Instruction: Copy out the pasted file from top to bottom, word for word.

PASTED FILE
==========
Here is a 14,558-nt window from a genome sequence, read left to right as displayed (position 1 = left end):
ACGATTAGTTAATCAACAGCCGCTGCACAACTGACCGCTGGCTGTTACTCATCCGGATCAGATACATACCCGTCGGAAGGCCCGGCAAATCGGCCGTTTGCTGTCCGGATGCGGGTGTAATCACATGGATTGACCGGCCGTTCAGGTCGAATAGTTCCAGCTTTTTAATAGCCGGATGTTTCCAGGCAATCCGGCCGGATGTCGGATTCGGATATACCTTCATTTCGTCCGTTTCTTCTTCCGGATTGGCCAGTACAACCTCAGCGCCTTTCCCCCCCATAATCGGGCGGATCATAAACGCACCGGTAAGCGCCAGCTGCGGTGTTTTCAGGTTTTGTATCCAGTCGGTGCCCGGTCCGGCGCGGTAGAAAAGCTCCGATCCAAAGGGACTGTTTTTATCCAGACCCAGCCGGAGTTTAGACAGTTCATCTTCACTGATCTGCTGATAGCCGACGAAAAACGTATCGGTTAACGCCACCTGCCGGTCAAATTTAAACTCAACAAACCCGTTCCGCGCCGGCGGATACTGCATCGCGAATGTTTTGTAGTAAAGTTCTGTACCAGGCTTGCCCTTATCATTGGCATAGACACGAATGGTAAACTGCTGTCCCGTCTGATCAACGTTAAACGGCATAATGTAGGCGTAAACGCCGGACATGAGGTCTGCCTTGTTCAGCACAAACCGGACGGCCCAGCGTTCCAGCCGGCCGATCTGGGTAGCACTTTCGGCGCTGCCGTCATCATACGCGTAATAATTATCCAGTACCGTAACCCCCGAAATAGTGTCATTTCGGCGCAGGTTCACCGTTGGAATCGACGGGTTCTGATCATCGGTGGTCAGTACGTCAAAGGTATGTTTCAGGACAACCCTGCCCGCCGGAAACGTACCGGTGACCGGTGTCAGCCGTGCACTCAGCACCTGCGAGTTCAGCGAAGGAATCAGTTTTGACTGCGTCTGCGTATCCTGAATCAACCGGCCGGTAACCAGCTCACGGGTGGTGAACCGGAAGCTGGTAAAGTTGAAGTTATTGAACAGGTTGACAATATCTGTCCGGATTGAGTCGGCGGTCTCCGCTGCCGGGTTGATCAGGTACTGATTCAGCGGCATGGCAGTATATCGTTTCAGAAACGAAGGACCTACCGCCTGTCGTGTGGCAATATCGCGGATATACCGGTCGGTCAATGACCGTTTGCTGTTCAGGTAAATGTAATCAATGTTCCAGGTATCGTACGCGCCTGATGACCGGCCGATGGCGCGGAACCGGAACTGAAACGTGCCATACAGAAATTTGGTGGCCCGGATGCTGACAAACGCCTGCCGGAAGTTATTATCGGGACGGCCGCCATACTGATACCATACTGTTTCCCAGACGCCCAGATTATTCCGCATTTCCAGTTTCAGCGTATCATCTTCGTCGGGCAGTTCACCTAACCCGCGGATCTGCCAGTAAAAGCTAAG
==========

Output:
Here is a 14,558-nt window from a genome sequence, read left to right as displayed (position 1 = left end):
ACGATTAGTTAATCAACAGCCGCTGCACAACTGACCGCTGGCTGTTACTCATCCGGATCAGATACATACCCGTCGGAAGGCCCGGCAAATCGGCCGTTTGCTGTCCGGATGCGGGTGTAATCACATGGATTGACCGGCCGTTCAGGTCGAATAGTTCCAGCTTTTTAATAGCCGGATGTTTCCAGGCAATCCGGCCGGATGTCGGATTCGGATATACCTTCATTTCGTCCGTTTCTTCTTCCGGATTGGCCAGTACAACCTCAGCGCCTTTCCCCCCCATAATCGGGCGGATCATAAACGCACCGGTAAGCGCCAGCTGCGGTGTTTTCAGGTTTTGTATCCAGTCGGTGCCCGGTCCGGCGCGGTAGAAAAGCTCCGATCCAAAGGGACTGTTTTTATCCAGACCCAGCCGGAGTTTAGACAGTTCATCTTCACTGATCTGCTGATAGCCGACGAAAAACGTATCGGTTAACGCCACCTGCCGGTCAAATTTAAACTCAACAAACCCGTTCCGCGCCGGCGGATACTGCATCGCGAATGTTTTGTAGTAAAGTTCTGTACCAGGCTTGCCCTTATCATTGGCATAGACACGAATGGTAAACTGCTGTCCCGTCTGATCAACGTTAAACGGCATAATGTAGGCGTAAACGCCGGACATGAGGTCTGCCTTGTTCAGCACAAACCGGACGGCCCAGCGTTCCAGCCGGCCGATCTGGGTAGCACTTTCGGCGCTGCCGTCATCATACGCGTAATAATTATCCAGTACCGTAACCCCCGAAATAGTGTCATTTCGGCGCAGGTTCACCGTTGGAATCGACGGGTTCTGATCATCGGTGGTCAGTACGTCAAAGGTATGTTTCAGGACAACCCTGCCCGCCGGAAACGTACCGGTGACCGGTGTCAGCCGTGCACTCAGCACCTGCGAGTTCAGCGAAGGAATCAGTTTTGACTGCGTCTGCGTATCCTGAATCAACCGGCCGGTAACCAGCTCACGGGTGGTGAACCGGAAGCTGGTAAAGTTGAAGTTATTGAACAGGTTGACAATATCTGTCCGGATTGAGTCGGCGGTCTCCGCTGCCGGGTTGATCAGGTACTGATTCAGCGGCATGGCAGTATATCGTTTCAGAAACGAAGGACCTACCGCCTGTCGTGTGGCAATATCGCGGATATACCGGTCGGTCAATGACCGTTTGCTGTTCAGGTAAATGTAATCAATGTTCCAGGTATCGTACGCGCCTGATGACCGGCCGATGGCGCGGAACCGGAACTGAAACGTGCCATACAGAAATTTGGTGGCCCGGATGCTGACAAACGCCTGCCGGAAGTTATTATCGGGACGGCCGCCATACTGATACCATACTGTTTCCCAGACGCCCAGATTATTCCGCATTTCCAGTTTCAGCGTATCATCTTCGTCGGGCAGTTCACCTAACCCGCGGATCTGCCAGTAAAAGCTAAG